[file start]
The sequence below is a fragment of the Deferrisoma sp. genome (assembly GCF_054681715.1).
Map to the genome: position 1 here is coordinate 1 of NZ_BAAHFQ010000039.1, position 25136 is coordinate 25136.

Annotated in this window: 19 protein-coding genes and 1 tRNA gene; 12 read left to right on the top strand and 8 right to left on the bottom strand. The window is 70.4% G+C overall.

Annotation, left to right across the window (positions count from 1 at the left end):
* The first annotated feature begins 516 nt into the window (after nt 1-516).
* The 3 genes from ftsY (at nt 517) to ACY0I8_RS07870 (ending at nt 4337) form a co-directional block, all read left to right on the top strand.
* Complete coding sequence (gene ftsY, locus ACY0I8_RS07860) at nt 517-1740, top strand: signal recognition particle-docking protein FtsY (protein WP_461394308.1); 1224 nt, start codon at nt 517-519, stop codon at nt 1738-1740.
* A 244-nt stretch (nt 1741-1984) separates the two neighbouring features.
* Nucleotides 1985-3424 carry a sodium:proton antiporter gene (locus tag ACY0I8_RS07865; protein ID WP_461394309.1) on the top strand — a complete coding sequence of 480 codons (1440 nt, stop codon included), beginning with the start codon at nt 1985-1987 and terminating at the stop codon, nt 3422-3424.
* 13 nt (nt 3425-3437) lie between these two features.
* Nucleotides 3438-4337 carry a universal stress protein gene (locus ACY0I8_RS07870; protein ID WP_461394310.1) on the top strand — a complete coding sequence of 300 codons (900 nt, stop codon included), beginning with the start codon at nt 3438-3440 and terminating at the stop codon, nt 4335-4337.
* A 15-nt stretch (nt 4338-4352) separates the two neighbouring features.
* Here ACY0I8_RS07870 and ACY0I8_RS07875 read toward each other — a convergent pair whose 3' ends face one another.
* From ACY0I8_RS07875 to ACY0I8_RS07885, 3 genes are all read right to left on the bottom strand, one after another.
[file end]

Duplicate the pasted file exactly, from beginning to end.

The sequence below is a fragment of the Deferrisoma sp. genome (assembly GCF_054681715.1).
Map to the genome: position 1 here is coordinate 1 of NZ_BAAHFQ010000039.1, position 25136 is coordinate 25136.

Annotated in this window: 19 protein-coding genes and 1 tRNA gene; 12 read left to right on the top strand and 8 right to left on the bottom strand. The window is 70.4% G+C overall.

Annotation, left to right across the window (positions count from 1 at the left end):
* The first annotated feature begins 516 nt into the window (after nt 1-516).
* The 3 genes from ftsY (at nt 517) to ACY0I8_RS07870 (ending at nt 4337) form a co-directional block, all read left to right on the top strand.
* Complete coding sequence (gene ftsY, locus ACY0I8_RS07860) at nt 517-1740, top strand: signal recognition particle-docking protein FtsY (protein WP_461394308.1); 1224 nt, start codon at nt 517-519, stop codon at nt 1738-1740.
* A 244-nt stretch (nt 1741-1984) separates the two neighbouring features.
* Nucleotides 1985-3424 carry a sodium:proton antiporter gene (locus tag ACY0I8_RS07865; protein ID WP_461394309.1) on the top strand — a complete coding sequence of 480 codons (1440 nt, stop codon included), beginning with the start codon at nt 1985-1987 and terminating at the stop codon, nt 3422-3424.
* 13 nt (nt 3425-3437) lie between these two features.
* Nucleotides 3438-4337 carry a universal stress protein gene (locus ACY0I8_RS07870; protein ID WP_461394310.1) on the top strand — a complete coding sequence of 300 codons (900 nt, stop codon included), beginning with the start codon at nt 3438-3440 and terminating at the stop codon, nt 4335-4337.
* A 15-nt stretch (nt 4338-4352) separates the two neighbouring features.
* Here ACY0I8_RS07870 and ACY0I8_RS07875 read toward each other — a convergent pair whose 3' ends face one another.
* From ACY0I8_RS07875 to ACY0I8_RS07885, 3 genes are all read right to left on the bottom strand, one after another.